Certain Maps are Mission: Impossible

Why the phone and local cable company fiber assets aren’t published anywhere.

Mission: ImpossibleWe’ve all seen Mission Impossible where the highly talented group of spooks led by Tom Cruise has to break into the CIA’s most impenetrable vault. That is child’s play compared to getting fiber maps from the incumbent local exchange carriers (ILECs) and cable companies (MSOs).

FiberLocator users and prospective clients ask us all the time why we don’t have much data on the phone and cable companies. We get the question enough that we thought it would be helpful to explain some reasons why ILECs and MSOs don’t publish their data. It’s certainly not for lack of want or trying, and it’s not just FiberLocator that gets snubbed. These carriers simply don’t publish their fiber network footprints, and here are some explanations as to why:

  1. They don’t have to. If you’re already the biggest game in town, there’s not much reason for you to open your kimono and show your data. One of the overriding reasons why carriers publish their information in FiberLocator is to be findable when potential customers are looking to make a data transport buying decision. ILECs and MSOs have enough business by virtue of their effective monopolies, so they don’t really have to fight for mindshare and certainly don’t often find themselves competing for business. It’s shifting to be a more competitive landscape, but in the end, the incumbents know there will be enough customers without doing any additional advertising with their exact fiber routes.
  2. They don’t want to. The big carriers often cite not wanting to inform or empower competition as a reason not to make their maps available. Then there is the excuse that it’s a security issue to publish the location of their fiber infrastructure. Even though FiberLocator is a pre-sales tool and not built or advertised to have engineering level detail, they still aren’t biting and rushing to our door to post maps and data. Funny thing about this common mindset among ILECs and MSOs is that if someone really wants to find out where your network is to compete with you, they’re going to find out.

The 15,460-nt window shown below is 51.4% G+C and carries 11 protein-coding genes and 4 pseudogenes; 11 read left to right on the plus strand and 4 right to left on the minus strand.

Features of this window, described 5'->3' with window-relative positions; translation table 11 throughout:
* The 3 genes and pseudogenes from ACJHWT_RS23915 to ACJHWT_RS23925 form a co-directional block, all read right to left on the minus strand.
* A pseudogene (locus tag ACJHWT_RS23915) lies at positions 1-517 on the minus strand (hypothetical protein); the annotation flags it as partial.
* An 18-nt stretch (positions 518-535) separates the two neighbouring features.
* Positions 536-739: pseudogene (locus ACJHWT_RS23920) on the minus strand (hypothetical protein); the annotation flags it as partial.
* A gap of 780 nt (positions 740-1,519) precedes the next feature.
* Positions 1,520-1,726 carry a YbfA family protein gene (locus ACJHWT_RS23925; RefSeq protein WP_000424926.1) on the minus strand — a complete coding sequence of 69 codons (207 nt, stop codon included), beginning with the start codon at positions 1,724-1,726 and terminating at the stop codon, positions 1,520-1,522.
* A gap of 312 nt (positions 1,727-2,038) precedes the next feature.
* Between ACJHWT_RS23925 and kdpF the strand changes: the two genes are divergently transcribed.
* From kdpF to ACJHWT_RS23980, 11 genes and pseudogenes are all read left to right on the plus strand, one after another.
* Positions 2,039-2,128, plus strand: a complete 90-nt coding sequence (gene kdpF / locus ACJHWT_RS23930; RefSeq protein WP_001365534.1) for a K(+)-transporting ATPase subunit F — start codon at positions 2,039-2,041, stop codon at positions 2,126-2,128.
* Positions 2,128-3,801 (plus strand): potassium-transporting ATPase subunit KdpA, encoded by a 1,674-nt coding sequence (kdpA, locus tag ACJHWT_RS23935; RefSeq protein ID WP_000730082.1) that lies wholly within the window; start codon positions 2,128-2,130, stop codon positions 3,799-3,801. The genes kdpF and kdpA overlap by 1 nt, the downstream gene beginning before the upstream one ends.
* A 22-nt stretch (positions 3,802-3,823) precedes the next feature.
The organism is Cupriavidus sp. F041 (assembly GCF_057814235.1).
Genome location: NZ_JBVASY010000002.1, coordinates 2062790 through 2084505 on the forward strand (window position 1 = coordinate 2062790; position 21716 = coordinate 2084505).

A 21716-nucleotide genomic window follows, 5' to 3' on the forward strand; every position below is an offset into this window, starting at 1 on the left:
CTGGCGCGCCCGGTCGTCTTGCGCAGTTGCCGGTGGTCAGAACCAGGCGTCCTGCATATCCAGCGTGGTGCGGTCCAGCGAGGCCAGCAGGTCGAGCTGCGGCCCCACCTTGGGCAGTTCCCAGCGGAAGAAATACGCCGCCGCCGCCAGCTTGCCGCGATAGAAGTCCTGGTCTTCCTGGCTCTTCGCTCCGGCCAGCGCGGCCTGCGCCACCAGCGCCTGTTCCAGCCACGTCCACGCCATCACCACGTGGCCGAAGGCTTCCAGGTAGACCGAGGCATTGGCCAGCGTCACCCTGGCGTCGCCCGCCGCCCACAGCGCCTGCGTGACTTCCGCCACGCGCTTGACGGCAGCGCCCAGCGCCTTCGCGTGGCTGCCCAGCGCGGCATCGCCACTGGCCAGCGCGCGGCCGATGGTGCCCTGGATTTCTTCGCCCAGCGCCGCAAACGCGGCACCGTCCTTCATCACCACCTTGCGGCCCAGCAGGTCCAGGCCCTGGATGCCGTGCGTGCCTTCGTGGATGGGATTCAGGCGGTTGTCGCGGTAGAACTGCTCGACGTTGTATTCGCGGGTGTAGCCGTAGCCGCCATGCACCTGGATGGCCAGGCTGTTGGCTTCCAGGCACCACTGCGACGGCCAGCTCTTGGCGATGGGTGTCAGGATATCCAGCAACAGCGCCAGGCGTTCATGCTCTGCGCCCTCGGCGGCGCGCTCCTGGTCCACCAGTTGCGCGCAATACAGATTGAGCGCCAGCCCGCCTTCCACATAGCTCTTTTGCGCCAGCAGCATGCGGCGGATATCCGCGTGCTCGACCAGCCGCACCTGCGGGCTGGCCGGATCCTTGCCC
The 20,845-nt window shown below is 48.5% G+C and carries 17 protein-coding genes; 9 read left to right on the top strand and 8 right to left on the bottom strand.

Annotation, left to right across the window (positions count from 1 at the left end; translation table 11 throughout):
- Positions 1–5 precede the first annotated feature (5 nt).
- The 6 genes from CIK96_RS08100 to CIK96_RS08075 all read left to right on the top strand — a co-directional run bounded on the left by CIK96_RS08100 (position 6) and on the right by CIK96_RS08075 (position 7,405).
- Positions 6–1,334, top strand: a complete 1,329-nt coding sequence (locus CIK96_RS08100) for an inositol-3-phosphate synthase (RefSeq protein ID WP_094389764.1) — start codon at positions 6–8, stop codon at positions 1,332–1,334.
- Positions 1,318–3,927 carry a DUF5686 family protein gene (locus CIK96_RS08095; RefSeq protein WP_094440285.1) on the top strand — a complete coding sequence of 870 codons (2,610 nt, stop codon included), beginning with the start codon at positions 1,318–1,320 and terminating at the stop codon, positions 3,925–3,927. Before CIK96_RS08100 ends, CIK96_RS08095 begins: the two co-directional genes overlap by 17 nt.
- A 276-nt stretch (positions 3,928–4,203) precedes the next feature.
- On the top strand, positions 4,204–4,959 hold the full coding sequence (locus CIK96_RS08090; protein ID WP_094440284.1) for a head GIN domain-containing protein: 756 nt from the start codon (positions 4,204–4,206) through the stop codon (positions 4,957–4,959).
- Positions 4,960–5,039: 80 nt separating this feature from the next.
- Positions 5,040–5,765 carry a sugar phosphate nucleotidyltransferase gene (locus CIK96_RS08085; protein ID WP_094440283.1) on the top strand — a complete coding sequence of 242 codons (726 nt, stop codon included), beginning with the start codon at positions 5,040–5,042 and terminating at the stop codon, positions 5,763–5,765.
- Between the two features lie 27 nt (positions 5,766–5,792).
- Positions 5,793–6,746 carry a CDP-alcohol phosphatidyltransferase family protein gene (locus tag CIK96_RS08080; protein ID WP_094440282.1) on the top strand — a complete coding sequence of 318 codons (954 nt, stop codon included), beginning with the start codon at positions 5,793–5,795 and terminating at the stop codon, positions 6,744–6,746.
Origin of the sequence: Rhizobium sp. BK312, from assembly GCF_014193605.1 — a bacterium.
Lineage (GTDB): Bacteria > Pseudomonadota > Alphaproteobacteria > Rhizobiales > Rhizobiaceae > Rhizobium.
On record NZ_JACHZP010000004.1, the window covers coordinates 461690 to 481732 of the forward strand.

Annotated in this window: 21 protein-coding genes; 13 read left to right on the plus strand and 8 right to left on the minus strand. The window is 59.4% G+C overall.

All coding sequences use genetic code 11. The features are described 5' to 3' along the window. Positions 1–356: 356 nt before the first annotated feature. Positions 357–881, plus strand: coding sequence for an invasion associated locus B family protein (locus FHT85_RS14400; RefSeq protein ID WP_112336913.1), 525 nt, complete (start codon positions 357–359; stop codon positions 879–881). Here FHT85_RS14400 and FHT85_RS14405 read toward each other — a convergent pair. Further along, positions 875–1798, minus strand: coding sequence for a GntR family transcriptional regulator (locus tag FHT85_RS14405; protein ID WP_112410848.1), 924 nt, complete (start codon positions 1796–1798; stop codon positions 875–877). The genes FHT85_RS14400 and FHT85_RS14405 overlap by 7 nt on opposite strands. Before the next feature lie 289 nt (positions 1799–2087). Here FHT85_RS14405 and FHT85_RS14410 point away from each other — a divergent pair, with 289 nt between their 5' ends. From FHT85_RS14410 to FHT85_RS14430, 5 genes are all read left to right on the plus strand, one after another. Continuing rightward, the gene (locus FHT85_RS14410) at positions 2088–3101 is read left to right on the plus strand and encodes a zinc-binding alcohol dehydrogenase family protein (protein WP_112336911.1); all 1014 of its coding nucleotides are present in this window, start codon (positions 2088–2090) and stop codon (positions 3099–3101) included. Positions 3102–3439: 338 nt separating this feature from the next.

3. They aren’t compelled to. There is no law or freedom of information act forcing carriers to make their network locations public.
  4. They probably can’t, even if they wanted to. We’ve found that many of the larger incumbents don’t have a single source or management structure governing their network maps. Rather, it’s distributed throughout various regions, some of it digitized, some not. So, the big bad boys of telecom often give well-articulated reasons for not making their maps available when the real answer might be that they wouldn’t know where to even start.

As our FAQs state about the matter , it’s fortunate that FiberLocator does have some lit building information available from certain ILECs and MSOs. It is also possible to find sources of the broadband coverage maps for the various providers to get a sense of their operating areas.

We’ve thought about hiring Tom Cruise and Ving Rhames to steal the fiber maps from the big carriers, but we’ll need a bit more funding to make that effort possible. Until then, our users have told us they’re happy to have the information on the 260 some-odd fiber providers that we have. Rest assured we’ll continue to keep adding to our list of carriers, and you can bet we’ll keep trying to get the big boys to play ball with us too.

“I was highly impressed with the level of detail and analysis as well as the expertise demonstrated in the FiberLocator Connectivity Report. We are using it to help us make a major budget decision and the information and maps were…

Sean Brady, Senior Director
Cushman & Wakefield
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